Social mixing with other children during infancy enhances antibody response to a pneumococcal conjugate vaccine in early childhood.
Salt P., Banner C., Oh S., Yu LM., Lewis S., Pan D., Griffiths D., Ferry B., Pollard A.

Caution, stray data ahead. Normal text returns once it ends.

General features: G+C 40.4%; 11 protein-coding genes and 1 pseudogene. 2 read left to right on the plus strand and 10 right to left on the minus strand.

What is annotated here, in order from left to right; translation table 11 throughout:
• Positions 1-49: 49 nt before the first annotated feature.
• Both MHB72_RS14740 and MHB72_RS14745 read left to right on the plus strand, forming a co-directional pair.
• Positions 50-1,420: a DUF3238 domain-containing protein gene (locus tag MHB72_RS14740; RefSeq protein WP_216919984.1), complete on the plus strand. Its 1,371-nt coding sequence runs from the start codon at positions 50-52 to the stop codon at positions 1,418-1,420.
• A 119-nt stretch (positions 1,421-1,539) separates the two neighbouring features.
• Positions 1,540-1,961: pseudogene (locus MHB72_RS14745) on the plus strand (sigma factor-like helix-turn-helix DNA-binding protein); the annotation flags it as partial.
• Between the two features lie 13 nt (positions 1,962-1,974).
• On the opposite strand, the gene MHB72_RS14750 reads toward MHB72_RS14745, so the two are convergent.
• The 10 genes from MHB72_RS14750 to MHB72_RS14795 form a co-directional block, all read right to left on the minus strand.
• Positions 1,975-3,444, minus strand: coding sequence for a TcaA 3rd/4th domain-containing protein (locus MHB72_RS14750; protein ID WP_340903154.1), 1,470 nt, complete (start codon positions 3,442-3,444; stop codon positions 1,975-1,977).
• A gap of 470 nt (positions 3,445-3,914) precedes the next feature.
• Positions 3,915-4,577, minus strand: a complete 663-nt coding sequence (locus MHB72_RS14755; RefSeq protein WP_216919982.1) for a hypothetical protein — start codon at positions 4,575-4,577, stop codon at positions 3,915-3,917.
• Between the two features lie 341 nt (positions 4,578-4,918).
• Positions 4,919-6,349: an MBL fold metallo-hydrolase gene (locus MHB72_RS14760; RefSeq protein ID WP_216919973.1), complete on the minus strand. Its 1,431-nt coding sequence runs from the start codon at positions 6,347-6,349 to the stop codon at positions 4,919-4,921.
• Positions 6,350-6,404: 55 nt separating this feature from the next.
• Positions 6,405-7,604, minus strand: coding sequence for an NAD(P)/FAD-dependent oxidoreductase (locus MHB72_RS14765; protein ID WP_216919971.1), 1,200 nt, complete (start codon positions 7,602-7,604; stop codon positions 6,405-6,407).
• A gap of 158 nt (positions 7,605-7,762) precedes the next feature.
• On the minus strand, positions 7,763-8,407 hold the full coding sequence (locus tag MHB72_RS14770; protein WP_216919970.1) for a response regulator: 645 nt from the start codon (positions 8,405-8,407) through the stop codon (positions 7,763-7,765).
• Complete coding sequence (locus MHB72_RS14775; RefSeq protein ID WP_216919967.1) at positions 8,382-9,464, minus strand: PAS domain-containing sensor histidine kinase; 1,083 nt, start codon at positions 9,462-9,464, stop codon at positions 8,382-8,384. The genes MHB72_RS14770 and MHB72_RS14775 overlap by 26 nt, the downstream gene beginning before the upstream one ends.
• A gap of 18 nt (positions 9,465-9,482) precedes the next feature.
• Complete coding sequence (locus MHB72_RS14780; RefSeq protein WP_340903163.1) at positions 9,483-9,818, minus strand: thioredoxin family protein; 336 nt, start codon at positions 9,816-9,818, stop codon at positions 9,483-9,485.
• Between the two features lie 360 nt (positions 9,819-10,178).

Children who have siblings and/or who attend day care have higher rates of nasopharyngeal colonization with pneumococci than lone children do. Pneumococcal colonization is usually asymptomatic but is a prerequisite for invasive disease. We studied the effect of social mixing with other children on immunity to a pneumococcal vaccine. One hundred sixty children aged 1 year were immunized with a 7-valent conjugate pneumococcal vaccine. A blood sample was obtained before and 9 to 11 days after the vaccine. The concentration and avidity of antibody against vaccine pneumococcal serotypes (4, 6B, 9V, 14, 18C, 19F, and 23F) were studied in relation to pneumococcal carriage rate and measures of social mixing. Children with increased social mixing had higher antibody concentrations against serotypes 4, 9V, 14, and 23F than lone children did. The least-carried serotype, serotype 4, was the one of the most immunogenic. This contrasts with serotype 6B, the most common nasopharyngeal isolate but the least immunogenic. Social mixing in infancy enhances the immune response to a Streptococcus pneumoniae polysaccharide-protein conjugate vaccine at 1 year of age. Exposure to pneumococci in the first year of life may induce immunological priming. An alternative explanation is that differences in immunological experience, such as increased exposure to respiratory viral infections in early childhood, alters the response to vaccines perhaps by affecting the balance between Th1 and Th2 cytokines. The low immunogenicity of serotype 6B polysaccharide might make conditions more favorable for carriage of the 6B organism and explain why 6B pneumococci were more frequently isolated than other serotypes.